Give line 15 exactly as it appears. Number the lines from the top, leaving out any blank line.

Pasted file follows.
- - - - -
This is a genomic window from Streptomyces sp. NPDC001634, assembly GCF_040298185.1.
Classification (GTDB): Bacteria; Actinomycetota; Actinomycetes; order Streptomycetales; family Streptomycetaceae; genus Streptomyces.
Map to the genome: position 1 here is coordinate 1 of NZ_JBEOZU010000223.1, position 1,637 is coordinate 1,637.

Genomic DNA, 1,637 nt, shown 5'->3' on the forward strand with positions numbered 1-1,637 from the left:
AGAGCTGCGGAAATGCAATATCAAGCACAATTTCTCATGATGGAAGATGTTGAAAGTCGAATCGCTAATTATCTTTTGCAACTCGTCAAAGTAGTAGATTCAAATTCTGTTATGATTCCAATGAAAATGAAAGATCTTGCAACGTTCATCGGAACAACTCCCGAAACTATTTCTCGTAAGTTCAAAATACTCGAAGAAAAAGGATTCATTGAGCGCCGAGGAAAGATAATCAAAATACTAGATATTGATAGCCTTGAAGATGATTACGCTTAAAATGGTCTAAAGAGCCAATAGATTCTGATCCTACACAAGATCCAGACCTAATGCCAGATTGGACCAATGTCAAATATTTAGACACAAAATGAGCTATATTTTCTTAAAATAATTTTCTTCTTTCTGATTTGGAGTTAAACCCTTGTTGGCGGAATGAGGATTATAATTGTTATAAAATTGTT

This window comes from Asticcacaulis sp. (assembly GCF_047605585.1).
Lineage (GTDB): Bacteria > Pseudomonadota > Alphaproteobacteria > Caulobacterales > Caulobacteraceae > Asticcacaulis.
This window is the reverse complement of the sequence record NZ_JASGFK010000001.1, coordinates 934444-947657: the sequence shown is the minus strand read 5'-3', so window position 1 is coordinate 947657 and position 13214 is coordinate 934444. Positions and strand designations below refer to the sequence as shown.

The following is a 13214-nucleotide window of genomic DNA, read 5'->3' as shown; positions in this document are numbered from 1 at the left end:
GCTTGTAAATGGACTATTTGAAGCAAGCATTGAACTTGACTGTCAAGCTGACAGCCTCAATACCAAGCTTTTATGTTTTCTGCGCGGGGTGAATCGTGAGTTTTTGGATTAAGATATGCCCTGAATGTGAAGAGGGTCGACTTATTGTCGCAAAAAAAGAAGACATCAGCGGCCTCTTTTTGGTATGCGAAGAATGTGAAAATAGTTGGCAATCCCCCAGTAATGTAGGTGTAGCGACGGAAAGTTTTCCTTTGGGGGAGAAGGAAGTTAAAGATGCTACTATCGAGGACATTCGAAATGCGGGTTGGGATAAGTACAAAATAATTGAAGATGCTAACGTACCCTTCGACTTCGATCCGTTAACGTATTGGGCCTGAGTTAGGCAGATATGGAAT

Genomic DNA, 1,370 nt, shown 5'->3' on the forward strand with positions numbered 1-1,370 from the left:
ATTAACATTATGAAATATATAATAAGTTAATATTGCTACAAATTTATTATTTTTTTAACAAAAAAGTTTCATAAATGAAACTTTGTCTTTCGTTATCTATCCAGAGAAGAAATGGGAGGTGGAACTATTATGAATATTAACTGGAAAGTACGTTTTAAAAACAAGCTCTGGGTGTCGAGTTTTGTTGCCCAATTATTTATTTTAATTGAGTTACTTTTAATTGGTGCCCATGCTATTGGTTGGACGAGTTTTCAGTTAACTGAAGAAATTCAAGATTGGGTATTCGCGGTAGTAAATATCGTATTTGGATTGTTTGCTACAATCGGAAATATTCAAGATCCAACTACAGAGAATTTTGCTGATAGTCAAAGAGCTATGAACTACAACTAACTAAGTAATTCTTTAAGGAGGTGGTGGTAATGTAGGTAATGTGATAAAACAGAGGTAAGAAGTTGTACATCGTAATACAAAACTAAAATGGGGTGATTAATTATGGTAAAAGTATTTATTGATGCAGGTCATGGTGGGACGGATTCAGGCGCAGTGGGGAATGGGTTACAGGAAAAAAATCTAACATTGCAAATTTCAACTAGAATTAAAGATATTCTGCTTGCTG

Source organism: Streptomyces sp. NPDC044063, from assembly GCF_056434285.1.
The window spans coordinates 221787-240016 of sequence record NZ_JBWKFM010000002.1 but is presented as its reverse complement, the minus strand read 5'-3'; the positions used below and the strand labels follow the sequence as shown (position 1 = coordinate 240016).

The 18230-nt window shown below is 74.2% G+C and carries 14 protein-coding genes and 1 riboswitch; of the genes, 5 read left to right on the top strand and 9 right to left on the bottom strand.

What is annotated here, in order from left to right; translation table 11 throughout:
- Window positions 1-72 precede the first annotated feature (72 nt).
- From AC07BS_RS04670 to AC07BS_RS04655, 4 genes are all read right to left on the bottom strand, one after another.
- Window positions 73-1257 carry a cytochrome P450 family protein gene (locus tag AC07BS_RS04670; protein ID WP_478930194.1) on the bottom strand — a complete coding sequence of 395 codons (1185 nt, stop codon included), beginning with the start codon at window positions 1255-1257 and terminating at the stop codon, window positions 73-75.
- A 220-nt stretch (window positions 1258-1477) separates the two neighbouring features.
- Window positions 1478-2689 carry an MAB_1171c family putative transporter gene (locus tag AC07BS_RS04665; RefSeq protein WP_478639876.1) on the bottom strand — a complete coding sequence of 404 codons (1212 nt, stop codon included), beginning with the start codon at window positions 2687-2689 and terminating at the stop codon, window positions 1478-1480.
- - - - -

The 18230-nt window shown below is 74.2% G+C and carries 14 protein-coding genes and 1 riboswitch; of the genes, 5 read left to right on the top strand and 9 right to left on the bottom strand.